technology, $40,000,000 is recommended for competitive grants 
to support industry- and university-led projects to validate 
the performance, reliability, maintainability, environmental 
impact, and cost of marine energy technology components, 
devices, and systems at a variety of scales, including full 
scale prototypes. Awards shall support for a balanced portfolio 
of marine and hydrokinetic technologies; and support wave, 
ocean current, tidal and in-river energy conversion components 
and systems across the high- and low-technology readiness 
spectrum to increase energy capture, reliability, 
survivability, and integration into local or regional grids for 
lower costs and to assess and monitor environmental effects. 
Within this amount, the Committee recommends $8,000,000 to 
continue the activities of the Testing Expertise and Access for 
Marine Energy Research [TEAMER] program. Further, $5,000,000 is 
recommended to prioritize infrastructure needs at marine and 
hydrokinetic technology testing sites operated by Marine 
Renewable Energy Centers.
    The Committee is concerned with the increased cost estimate 
associated with the fully energetic wave energy test facility. 
However, given its unique capabilities and expected demand, the 
Committee continues to support the project which is comprised 
of four in-water berths plus one auxiliary cable with a total 
project cost not to exceed $85,000,000. Therefore, the 
Committee recommends $26,000,000 under 42 U.S.C. 16352(b)(4) to 
procure long lead items for the project including power cables. 
Not later than 60 days after the enactment of this act, the 
Department shall brief the Committee of Appropriations in both 
Houses of Congress on its plan for completing the wave energy 
test facility and fund its operations thereafter.
    The Committee recommends not less than $5,000,000 to 
establish an Atlantic Marine Energy Center, a new regional 
design and testing center on the eastern U.S. coast as a 
resource for technology developers to accelerate the transition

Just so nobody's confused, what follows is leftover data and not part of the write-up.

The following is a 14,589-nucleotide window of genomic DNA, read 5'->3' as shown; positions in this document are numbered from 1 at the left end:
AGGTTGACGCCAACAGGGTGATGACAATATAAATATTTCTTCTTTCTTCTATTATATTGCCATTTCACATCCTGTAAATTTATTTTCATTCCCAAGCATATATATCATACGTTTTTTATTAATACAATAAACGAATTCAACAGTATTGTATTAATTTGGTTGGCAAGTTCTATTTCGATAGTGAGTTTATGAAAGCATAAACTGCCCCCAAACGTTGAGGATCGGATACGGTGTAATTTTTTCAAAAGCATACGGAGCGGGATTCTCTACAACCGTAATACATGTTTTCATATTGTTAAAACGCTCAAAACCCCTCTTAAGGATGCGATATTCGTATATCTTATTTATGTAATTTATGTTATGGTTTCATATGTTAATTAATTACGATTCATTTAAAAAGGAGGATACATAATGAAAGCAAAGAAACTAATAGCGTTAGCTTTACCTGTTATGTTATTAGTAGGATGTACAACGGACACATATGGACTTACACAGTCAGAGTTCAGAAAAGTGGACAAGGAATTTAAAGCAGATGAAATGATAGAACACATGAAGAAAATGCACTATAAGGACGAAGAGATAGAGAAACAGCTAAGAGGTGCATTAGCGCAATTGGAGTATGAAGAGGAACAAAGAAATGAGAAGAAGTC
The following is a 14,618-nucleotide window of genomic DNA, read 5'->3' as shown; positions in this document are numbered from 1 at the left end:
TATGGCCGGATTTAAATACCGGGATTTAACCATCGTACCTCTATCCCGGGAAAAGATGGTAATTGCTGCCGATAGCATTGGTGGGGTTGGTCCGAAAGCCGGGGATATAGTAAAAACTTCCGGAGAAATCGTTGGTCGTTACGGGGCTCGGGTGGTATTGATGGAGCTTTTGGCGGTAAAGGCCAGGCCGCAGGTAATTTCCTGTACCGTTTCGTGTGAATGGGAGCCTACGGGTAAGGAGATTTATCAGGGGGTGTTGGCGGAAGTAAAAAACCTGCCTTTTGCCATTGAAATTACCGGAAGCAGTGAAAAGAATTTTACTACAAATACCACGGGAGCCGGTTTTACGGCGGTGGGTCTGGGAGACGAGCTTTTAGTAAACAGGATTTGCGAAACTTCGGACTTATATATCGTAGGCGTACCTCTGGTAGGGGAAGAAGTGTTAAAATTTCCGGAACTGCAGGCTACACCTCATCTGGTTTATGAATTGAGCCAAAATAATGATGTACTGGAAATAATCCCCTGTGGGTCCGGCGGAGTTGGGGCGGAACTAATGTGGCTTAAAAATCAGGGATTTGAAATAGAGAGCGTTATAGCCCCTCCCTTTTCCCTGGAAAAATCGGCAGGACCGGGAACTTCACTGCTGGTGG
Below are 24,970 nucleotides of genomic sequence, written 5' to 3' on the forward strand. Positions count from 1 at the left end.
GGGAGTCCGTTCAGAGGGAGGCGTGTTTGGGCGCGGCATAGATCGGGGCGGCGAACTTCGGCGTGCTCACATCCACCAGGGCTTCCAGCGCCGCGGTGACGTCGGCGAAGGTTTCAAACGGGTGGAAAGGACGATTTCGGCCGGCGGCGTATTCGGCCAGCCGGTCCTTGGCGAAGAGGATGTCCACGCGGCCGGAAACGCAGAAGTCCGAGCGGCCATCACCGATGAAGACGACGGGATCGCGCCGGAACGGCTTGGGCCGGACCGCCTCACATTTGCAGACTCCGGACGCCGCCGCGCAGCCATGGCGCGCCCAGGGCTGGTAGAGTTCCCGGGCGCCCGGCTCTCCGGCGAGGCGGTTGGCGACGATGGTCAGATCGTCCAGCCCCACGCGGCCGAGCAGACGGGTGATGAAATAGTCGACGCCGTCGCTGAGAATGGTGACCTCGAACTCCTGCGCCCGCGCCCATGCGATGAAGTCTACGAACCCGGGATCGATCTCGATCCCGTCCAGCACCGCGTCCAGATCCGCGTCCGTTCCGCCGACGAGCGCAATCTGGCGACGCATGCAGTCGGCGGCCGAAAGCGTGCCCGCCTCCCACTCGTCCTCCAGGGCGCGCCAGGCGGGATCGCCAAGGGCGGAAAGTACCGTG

of wave and tidal energy technologies to market.
    The Department shall continue its coordination with the 
U.S. Navy on marine energy technology development for national 
security applications at the Wave Energy Test Site and other 
locations.
    Furthermore, the Committee encourages close coordination 
between the Department and the Federal Energy Regulatory 
Commission, the Bureau of Ocean Energy Management, the National 
Oceanic and Atmospheric Administration, other relevant agencies 
and industry to reduce the amount of time to permit marine 
energy test and validation projects.

                        GEOTHERMAL TECHNOLOGIES

    The Committee recommends $115,000,000 for Geothermal 
Technologies to focus on early- through late-stage research and 
development and market transformation activities. As 90 percent 
of known commercial geothermal resource is located on public 
lands, the Department is encouraged continue to support 
research to enable greater efficiencies in project permitting 
with the goal of reducing project costs while ensuring 
environmental stewardship. The Committee encourages the 
Department to work with the Department of Interior on 
opportunities to improve geothermal permitting.
    Within available funds, $74,000,000 is recommended for 
Enhanced Geothermal Systems. To facilitate necessary technology 
development and expand understanding of subsurface dynamics, 
the Committee recommends $20,000,000 for the continuation of 
activities of the Frontier Observatory for Research in 
Geothermal Energy [FORGE], with activities to include ongoing 
novel subsurface characterization, full-scale well drilling, 
and technology research and development to accelerate the 
commercial pathway to largescale enhanced geothermal systems 
power generation. The Committee further recommends not less 
than $10,000,000 for the Wells of Opportunity program.
    Further, the Committee recommends $20,000,000 for 
Hydrothermal, $15,000,000 for Low-Temperature and Co-produced 
Resources, and $6,000,000 for Systems Analysis.
    The Committee directs the Department to continue its 
efforts to identify prospective geothermal resources in areas 
with no obvious surface expressions. Within available funds, 
not less than $10,000,000 is recommended to fund at least one 
demonstration project in such an area with no obvious surface 
expression, to develop enhanced geothermal technologies for 
distribution of heat through ground-source heating and cooling. 
Awards for geothermal exploration activities, including test 
drilling, should recognize the diversity of geologic terrains, 
resource depths, and resulting exploration costs across the 
United States.